In this blog post, we will explain what social engineering and phishing actually are, and how to protect yourself from such attacks.
Social engineering can be considered one of the attack vectors, which directly depends on human interactions. It mainly utilizes psychological manipulation to trick users into making security mistakes or giving away sensitive information, such as gaining unauthorized access to systems, networks, or physical locations or for financial gain.
Social engineering is always part of a con, which can be described as taking advantage of the fact that the perpetrators and their victims never have to meet in real life. The main objective usually involves getting critical credentials from the victim or affecting their system to utilize. Here are some examples:
- Obtain usernames and passwords.
- Install malware on their device.
- Send money via electronic fund transfer, money order, or gift cards.
- Authorize a malicious software plugin, extension, or third-party app.
- Act as a money mule for the purpose of laundering and transferring illicit funds.
Phishing is one of the best-known forms of social engineering. The idea is to send a very realistic email to entice victims to click on a link, and then enter passwords or other login information on a fake website so attackers can collect that information.
In addition to mass phishing emails, a more targeted form known as spear phishing is also spreading. In these cases, emails are tailored to a small group of people, individuals, or employees before they are sent.
What is Phishing?
Phishing is a most popular type of social engineering attack that is always used to steal users’ critical data, including login credentials and credit card numbers. It occurs when an attacker pretends to be a trusted entity and tricks the victim into opening an email, instant message, or text message. The recipient is then tricked into clicking on a malicious link; this can lead to the installation of malware, a system freezes as part of a ransomware attack, or the disclosure of sensitive information.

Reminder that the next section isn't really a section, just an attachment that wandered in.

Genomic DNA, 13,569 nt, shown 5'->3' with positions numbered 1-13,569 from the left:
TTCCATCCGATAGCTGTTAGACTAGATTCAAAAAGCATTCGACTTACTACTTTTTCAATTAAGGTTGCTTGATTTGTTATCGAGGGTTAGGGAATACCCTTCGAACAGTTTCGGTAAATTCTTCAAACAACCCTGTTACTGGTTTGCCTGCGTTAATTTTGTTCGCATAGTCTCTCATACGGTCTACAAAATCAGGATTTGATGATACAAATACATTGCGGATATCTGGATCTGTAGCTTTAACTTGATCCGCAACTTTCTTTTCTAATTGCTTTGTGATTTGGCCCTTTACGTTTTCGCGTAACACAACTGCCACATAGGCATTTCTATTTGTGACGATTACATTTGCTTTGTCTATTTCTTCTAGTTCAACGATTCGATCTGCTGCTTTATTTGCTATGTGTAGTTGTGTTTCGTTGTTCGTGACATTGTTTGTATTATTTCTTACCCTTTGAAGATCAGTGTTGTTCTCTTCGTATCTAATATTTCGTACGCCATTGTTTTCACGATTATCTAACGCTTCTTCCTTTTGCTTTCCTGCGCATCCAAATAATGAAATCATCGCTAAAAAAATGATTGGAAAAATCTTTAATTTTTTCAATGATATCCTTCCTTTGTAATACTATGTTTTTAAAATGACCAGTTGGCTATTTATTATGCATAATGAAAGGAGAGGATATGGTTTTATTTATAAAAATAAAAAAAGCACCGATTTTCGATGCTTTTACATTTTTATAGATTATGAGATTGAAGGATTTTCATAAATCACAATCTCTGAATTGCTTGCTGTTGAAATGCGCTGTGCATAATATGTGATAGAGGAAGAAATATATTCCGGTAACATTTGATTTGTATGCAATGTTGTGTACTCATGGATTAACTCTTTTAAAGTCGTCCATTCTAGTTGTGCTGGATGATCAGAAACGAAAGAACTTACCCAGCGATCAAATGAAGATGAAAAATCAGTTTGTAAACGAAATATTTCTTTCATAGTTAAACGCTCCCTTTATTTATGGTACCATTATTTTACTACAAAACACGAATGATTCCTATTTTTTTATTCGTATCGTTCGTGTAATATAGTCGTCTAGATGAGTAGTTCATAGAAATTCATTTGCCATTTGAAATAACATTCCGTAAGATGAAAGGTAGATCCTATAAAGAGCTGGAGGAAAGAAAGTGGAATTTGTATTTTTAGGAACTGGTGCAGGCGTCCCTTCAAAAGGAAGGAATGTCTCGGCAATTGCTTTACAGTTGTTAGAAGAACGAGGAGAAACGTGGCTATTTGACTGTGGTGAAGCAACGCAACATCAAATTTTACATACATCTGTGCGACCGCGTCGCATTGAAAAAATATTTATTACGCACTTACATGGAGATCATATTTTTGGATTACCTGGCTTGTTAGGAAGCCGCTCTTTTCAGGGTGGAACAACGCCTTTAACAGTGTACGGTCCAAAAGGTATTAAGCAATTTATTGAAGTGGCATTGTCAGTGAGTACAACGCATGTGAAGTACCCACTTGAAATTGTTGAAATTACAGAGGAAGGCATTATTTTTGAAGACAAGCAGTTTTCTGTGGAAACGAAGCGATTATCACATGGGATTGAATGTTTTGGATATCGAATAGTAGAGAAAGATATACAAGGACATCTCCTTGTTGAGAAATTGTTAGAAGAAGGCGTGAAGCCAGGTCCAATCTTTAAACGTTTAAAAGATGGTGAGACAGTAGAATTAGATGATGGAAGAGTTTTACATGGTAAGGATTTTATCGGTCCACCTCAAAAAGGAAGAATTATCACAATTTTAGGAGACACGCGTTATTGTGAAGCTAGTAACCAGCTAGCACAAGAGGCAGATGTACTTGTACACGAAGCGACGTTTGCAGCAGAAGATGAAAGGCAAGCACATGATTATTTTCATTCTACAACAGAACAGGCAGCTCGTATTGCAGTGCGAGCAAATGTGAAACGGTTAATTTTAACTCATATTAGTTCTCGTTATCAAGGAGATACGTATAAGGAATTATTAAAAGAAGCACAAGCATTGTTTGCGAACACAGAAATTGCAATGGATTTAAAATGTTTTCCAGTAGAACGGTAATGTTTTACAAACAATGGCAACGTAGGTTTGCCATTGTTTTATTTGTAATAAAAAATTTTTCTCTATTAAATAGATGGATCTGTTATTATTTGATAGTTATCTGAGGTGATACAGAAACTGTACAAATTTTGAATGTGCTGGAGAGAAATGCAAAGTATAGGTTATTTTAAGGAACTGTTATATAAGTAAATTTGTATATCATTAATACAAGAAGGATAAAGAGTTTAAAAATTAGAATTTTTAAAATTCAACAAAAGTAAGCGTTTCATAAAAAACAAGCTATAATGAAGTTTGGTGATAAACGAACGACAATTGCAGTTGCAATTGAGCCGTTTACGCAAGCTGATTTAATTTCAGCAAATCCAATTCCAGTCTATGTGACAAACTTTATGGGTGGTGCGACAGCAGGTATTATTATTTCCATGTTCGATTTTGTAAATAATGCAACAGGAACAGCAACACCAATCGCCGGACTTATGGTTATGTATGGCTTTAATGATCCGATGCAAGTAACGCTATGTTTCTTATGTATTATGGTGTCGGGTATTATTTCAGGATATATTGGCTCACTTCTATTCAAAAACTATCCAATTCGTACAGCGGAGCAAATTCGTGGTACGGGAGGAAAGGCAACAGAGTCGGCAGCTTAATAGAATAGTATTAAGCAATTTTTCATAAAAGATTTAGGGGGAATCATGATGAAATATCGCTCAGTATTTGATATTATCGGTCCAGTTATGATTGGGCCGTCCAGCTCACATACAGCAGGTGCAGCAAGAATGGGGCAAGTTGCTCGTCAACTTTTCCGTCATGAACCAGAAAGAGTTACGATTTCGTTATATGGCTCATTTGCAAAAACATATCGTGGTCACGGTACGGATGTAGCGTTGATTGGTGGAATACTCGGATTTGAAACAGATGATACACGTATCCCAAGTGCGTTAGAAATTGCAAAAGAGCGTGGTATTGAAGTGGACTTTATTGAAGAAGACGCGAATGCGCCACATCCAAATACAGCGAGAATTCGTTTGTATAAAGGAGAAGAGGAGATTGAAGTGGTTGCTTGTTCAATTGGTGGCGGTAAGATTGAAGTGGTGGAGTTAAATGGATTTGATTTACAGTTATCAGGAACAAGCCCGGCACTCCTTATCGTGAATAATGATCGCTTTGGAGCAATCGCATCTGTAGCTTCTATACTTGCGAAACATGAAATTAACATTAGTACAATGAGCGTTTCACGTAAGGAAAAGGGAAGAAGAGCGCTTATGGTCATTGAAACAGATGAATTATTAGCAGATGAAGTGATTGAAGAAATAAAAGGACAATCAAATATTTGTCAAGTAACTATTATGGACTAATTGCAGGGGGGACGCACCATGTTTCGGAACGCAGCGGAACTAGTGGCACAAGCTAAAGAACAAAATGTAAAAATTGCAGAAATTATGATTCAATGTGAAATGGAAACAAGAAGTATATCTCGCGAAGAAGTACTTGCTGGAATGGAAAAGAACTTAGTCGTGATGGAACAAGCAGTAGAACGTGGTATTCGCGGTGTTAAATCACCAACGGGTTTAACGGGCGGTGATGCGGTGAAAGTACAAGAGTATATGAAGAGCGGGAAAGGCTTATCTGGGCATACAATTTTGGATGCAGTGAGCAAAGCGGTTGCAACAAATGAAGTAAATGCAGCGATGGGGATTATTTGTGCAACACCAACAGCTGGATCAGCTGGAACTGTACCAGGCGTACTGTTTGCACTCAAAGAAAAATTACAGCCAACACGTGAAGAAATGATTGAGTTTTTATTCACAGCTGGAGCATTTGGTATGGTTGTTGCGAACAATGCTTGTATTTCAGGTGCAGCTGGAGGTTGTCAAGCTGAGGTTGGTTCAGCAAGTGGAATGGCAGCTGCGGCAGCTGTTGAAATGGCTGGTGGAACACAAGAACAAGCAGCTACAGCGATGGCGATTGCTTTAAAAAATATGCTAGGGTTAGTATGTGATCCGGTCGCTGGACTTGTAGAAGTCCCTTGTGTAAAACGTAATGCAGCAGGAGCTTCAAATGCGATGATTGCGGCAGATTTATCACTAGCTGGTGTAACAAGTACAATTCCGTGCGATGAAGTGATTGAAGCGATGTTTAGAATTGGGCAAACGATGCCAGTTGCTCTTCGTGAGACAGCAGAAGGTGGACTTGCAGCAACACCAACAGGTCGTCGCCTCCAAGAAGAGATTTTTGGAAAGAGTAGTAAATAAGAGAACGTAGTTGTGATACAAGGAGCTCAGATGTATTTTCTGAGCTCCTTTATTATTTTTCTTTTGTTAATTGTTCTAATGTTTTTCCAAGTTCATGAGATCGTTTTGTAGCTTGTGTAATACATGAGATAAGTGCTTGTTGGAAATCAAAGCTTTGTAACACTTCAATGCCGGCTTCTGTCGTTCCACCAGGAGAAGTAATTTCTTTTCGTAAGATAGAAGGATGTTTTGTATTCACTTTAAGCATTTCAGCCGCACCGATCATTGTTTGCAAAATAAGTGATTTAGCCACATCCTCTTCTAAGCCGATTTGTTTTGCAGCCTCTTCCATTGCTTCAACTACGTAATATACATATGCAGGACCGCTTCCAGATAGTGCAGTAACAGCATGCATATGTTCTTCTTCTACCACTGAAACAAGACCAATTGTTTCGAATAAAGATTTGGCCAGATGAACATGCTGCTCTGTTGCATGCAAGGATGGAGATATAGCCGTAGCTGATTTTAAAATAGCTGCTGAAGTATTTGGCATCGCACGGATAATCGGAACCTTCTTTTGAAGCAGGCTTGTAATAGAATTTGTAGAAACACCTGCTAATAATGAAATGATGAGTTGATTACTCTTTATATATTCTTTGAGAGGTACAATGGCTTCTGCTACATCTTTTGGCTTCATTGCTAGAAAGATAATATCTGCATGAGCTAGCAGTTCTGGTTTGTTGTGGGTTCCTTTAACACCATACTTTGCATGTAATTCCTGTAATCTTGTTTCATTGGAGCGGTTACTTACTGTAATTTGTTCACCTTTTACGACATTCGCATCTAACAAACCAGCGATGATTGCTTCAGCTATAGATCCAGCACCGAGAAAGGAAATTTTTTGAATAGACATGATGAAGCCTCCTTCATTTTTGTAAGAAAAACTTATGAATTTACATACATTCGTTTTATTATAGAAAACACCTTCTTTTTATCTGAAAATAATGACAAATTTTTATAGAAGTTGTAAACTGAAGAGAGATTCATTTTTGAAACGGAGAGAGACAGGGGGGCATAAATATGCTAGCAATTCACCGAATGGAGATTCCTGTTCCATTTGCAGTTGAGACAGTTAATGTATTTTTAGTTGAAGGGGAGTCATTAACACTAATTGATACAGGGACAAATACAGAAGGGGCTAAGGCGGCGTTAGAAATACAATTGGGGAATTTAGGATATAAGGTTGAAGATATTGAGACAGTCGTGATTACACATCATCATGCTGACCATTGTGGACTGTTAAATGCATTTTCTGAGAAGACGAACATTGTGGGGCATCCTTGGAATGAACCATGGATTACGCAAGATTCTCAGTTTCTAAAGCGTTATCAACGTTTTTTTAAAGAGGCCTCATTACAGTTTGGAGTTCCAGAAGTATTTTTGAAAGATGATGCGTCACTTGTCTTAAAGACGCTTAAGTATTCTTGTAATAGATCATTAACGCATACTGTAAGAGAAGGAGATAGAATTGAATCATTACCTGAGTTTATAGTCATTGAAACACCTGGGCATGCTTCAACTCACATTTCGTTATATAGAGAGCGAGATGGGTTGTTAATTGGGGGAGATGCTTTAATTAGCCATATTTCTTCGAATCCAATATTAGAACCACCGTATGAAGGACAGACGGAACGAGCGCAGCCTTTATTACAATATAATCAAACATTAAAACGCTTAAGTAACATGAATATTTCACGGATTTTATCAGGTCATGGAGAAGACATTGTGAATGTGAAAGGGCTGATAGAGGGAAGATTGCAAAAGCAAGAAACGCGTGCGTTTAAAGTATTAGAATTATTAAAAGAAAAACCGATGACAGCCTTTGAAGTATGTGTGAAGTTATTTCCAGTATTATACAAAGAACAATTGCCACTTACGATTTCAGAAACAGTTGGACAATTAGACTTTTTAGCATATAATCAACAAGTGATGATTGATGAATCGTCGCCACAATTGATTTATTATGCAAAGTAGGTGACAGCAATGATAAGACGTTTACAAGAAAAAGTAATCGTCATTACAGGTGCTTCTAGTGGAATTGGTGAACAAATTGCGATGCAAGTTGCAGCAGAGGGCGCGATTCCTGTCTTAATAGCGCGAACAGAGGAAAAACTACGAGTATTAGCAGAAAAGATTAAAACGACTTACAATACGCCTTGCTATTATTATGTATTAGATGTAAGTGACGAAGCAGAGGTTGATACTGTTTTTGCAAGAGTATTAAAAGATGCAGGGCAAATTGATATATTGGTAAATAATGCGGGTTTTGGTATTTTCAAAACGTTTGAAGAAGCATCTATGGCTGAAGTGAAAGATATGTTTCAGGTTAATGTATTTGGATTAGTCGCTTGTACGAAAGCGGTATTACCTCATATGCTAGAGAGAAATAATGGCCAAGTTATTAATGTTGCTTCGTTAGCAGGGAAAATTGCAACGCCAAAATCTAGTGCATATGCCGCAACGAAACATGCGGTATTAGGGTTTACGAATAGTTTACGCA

Scammers are widely using emails to trick you into giving them your personal information. They may try to steal your passwords, account numbers, or social ID numbers. If they get that kind of information, they could manage to gain access to your email, bank, or other accounts.
Phishing emails may look like they’re from a well-known company you know or trust. As well as, they may look like they come from a prestigious bank, a social networking site, an online payment website, or an online store.
Phishing emails often tell a realistic story to trick you into clicking on a link or opening an attachment. They,
- Could say they have noticed some suspicious activity or log-in attempts
- Could claim there is a problem with your account or your payment information
- Could say you must confirm some personal information
- Could include a fake invoice
- Could offer a coupon for free stuff
“Did you know that the majority of successful social engineering attacks, mostly by Phishing, are caused by human error?”